This from our collective team at USC / University of Michigan / University of Arizona and Podimetrics
- We validated a model to identify diabetic foot ulcer episodes in Medicare data.
- With this model, we compared morbidity and mortality rates during and after episodes.
- All-cause mortality was 1.5 times more likely during diabetic foot ulcer episodes.
- All-cause hospitalization was 2.8 times more likely during diabetic foot ulcer episodes.
Our primary objective was to determine whether all-cause rates of mortality and resource utilization were higher during periods of diabetic foot ulceration. In support of this objective, a secondary objective was to develop and validate an episode-of-care model for diabetic foot ulceration.
We evaluated data from the Medicare Limited Data Set between 2013 and 2019. We defined episodes-of-care by clustering diabetic foot ulcer related claims such that the longest time interval between consecutive claims in any cluster did not exceed a duration which was adjusted to match two aspects of foot ulcer episodes that are well-established in the literature: healing rate at 12 weeks, and reulceration rate following healing. We compared rates of outcomes during periods of ulceration to rates immediately following healing to estimate incidence ratios.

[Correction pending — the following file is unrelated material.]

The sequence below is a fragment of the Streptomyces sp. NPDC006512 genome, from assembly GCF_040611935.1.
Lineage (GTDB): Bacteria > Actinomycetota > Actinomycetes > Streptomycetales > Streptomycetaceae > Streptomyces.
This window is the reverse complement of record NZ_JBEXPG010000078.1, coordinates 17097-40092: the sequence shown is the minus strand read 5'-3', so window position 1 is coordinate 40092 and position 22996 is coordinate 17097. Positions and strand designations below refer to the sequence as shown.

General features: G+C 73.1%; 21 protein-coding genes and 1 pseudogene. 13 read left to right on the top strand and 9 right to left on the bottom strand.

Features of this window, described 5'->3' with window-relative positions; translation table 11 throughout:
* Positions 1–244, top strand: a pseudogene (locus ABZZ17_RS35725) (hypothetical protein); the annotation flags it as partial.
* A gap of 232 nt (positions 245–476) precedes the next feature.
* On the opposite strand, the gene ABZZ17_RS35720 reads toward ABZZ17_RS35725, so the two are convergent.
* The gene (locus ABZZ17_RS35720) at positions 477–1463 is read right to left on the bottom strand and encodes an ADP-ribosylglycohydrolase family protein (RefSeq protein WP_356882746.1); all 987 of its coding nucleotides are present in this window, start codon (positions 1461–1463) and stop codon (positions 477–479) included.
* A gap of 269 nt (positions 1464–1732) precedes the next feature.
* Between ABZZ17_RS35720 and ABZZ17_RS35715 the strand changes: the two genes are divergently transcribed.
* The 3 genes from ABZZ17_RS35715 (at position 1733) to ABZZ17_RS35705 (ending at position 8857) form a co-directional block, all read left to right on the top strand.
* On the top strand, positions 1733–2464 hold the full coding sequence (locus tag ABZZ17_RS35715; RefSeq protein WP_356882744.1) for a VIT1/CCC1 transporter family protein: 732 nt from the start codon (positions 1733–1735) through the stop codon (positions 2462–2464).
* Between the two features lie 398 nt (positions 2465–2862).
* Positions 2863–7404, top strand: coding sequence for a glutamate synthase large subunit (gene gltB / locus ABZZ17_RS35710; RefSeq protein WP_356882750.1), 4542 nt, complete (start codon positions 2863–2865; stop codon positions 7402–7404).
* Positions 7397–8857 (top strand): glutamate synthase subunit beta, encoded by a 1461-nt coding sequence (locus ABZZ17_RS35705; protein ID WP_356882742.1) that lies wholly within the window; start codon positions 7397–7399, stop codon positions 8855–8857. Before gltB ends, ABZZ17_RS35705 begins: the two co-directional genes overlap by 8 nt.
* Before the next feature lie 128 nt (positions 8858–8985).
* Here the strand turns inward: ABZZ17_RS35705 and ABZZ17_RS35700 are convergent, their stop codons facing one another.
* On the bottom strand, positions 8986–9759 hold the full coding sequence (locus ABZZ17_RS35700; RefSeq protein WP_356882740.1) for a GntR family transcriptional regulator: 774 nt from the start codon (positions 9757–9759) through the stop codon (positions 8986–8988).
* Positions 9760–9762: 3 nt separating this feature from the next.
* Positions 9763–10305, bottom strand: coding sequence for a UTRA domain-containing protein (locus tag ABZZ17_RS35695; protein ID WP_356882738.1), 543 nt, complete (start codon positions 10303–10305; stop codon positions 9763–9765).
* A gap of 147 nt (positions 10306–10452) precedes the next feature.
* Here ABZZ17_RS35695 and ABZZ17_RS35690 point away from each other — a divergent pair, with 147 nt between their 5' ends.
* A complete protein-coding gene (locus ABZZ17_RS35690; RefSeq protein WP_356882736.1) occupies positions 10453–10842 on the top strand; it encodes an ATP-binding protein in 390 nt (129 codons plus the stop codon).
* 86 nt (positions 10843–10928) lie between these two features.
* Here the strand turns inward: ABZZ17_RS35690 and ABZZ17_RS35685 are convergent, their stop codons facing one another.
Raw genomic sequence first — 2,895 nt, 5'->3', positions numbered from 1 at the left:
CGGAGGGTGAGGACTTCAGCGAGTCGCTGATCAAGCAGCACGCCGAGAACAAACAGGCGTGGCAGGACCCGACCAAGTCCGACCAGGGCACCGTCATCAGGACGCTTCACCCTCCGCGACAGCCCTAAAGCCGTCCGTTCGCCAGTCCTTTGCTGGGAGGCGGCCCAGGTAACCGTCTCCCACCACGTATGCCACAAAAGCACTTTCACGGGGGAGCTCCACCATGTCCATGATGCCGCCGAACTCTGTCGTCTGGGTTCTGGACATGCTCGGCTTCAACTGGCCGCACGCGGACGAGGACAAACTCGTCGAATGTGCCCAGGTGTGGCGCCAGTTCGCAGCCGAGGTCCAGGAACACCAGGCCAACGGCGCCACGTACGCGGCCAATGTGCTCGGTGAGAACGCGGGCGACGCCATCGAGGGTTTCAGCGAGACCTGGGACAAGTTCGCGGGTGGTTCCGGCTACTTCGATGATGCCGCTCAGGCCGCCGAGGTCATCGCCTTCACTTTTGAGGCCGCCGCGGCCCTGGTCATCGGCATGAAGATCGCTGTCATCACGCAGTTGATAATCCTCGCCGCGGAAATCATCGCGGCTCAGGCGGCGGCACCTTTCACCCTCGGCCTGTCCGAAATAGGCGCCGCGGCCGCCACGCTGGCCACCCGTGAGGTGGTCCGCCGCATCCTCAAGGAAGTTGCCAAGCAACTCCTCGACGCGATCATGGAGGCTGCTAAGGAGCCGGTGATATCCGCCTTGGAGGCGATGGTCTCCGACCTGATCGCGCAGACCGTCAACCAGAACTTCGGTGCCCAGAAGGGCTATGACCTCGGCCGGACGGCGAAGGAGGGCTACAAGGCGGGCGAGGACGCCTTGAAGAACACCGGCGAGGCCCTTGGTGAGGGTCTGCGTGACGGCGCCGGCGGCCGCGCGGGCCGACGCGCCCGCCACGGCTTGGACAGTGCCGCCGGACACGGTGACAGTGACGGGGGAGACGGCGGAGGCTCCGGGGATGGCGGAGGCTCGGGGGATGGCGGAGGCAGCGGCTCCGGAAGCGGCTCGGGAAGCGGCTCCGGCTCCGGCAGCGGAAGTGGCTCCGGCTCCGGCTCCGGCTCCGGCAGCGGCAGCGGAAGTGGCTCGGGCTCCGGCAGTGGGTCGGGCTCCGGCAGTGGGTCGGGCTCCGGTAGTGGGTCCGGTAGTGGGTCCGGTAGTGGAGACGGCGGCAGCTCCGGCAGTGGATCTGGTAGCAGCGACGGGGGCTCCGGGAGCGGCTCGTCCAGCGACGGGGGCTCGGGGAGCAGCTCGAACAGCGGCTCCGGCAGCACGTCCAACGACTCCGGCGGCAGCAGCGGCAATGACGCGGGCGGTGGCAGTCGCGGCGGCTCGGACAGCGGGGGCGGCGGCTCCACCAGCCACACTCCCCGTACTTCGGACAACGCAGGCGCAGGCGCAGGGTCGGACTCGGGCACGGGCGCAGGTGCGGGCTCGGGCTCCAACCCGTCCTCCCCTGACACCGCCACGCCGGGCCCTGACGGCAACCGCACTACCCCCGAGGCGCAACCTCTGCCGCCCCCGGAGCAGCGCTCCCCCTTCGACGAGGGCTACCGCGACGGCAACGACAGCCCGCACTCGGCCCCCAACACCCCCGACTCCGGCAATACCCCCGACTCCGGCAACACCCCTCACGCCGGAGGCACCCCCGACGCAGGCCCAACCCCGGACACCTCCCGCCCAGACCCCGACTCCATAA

The episode-of-care model had a minimum mean relative error of 4.2% in the two validation criteria using a clustering duration of seven weeks. Compared to periods after healing, all-cause inpatient admissions were 2.8 times more likely during foot ulcer episodes and death was 1.5 times more likely.
A newly-validated episode-of-care model for diabetic foot ulcers suggests an underappreciated association between foot ulcer episodes and all-cause resource utilization and mortality.
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